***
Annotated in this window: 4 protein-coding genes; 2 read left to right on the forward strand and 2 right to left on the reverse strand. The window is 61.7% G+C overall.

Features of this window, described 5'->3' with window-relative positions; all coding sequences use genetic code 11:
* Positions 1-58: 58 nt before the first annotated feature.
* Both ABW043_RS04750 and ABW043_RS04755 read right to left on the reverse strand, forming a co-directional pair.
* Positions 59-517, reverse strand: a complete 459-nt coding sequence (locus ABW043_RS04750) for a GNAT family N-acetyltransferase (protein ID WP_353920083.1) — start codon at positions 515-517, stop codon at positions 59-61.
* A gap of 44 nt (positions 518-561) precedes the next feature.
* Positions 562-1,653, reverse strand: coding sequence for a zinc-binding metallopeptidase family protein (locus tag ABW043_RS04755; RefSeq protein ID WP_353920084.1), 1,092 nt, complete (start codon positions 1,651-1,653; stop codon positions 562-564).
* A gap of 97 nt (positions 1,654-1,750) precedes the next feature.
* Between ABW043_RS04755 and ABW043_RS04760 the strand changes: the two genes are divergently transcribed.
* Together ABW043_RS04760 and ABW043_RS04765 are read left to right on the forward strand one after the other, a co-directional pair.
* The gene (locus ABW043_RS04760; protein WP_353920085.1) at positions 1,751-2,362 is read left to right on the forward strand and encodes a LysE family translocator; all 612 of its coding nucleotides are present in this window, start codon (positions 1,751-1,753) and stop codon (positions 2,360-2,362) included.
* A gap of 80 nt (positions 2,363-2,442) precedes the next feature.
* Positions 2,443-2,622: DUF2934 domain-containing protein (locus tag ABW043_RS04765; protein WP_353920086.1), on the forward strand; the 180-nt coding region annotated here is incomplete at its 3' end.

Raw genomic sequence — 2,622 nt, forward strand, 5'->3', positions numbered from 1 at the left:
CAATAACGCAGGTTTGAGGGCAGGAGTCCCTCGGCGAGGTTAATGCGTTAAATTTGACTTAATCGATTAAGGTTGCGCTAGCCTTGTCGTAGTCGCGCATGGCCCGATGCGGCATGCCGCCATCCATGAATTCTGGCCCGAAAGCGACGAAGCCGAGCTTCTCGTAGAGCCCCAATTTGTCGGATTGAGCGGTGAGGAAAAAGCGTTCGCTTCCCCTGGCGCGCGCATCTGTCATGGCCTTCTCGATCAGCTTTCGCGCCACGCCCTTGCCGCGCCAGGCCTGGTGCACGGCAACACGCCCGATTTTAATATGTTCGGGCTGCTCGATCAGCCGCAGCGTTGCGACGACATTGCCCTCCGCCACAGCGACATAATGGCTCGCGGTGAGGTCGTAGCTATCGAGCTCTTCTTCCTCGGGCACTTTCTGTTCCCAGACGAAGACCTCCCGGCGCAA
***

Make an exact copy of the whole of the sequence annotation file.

Annotated in this window: 4 protein-coding genes; 2 read left to right on the forward strand and 2 right to left on the reverse strand. The window is 61.7% G+C overall.

Features of this window, described 5'->3' with window-relative positions; all coding sequences use genetic code 11:
* Positions 1-58: 58 nt before the first annotated feature.
* Both ABW043_RS04750 and ABW043_RS04755 read right to left on the reverse strand, forming a co-directional pair.
* Positions 59-517, reverse strand: a complete 459-nt coding sequence (locus ABW043_RS04750) for a GNAT family N-acetyltransferase (protein ID WP_353920083.1) — start codon at positions 515-517, stop codon at positions 59-61.
* A gap of 44 nt (positions 518-561) precedes the next feature.
* Positions 562-1,653, reverse strand: coding sequence for a zinc-binding metallopeptidase family protein (locus tag ABW043_RS04755; RefSeq protein ID WP_353920084.1), 1,092 nt, complete (start codon positions 1,651-1,653; stop codon positions 562-564).
* A gap of 97 nt (positions 1,654-1,750) precedes the next feature.
* Between ABW043_RS04755 and ABW043_RS04760 the strand changes: the two genes are divergently transcribed.
* Together ABW043_RS04760 and ABW043_RS04765 are read left to right on the forward strand one after the other, a co-directional pair.
* The gene (locus ABW043_RS04760; protein WP_353920085.1) at positions 1,751-2,362 is read left to right on the forward strand and encodes a LysE family translocator; all 612 of its coding nucleotides are present in this window, start codon (positions 1,751-1,753) and stop codon (positions 2,360-2,362) included.
* A gap of 80 nt (positions 2,363-2,442) precedes the next feature.
* Positions 2,443-2,622: DUF2934 domain-containing protein (locus tag ABW043_RS04765; protein WP_353920086.1), on the forward strand; the 180-nt coding region annotated here is incomplete at its 3' end.

Raw genomic sequence — 2,622 nt, forward strand, 5'->3', positions numbered from 1 at the left:
CAATAACGCAGGTTTGAGGGCAGGAGTCCCTCGGCGAGGTTAATGCGTTAAATTTGACTTAATCGATTAAGGTTGCGCTAGCCTTGTCGTAGTCGCGCATGGCCCGATGCGGCATGCCGCCATCCATGAATTCTGGCCCGAAAGCGACGAAGCCGAGCTTCTCGTAGAGCCCCAATTTGTCGGATTGAGCGGTGAGGAAAAAGCGTTCGCTTCCCCTGGCGCGCGCATCTGTCATGGCCTTCTCGATCAGCTTTCGCGCCACGCCCTTGCCGCGCCAGGCCTGGTGCACGGCAACACGCCCGATTTTAATATGTTCGGGCTGCTCGATCAGCCGCAGCGTTGCGACGACATTGCCCTCCGCCACAGCGACATAATGGCTCGCGGTGAGGTCGTAGCTATCGAGCTCTTCTTCCTCGGGCACTTTCTGTTCCCAGACGAAGACCTCCCGGCGCAA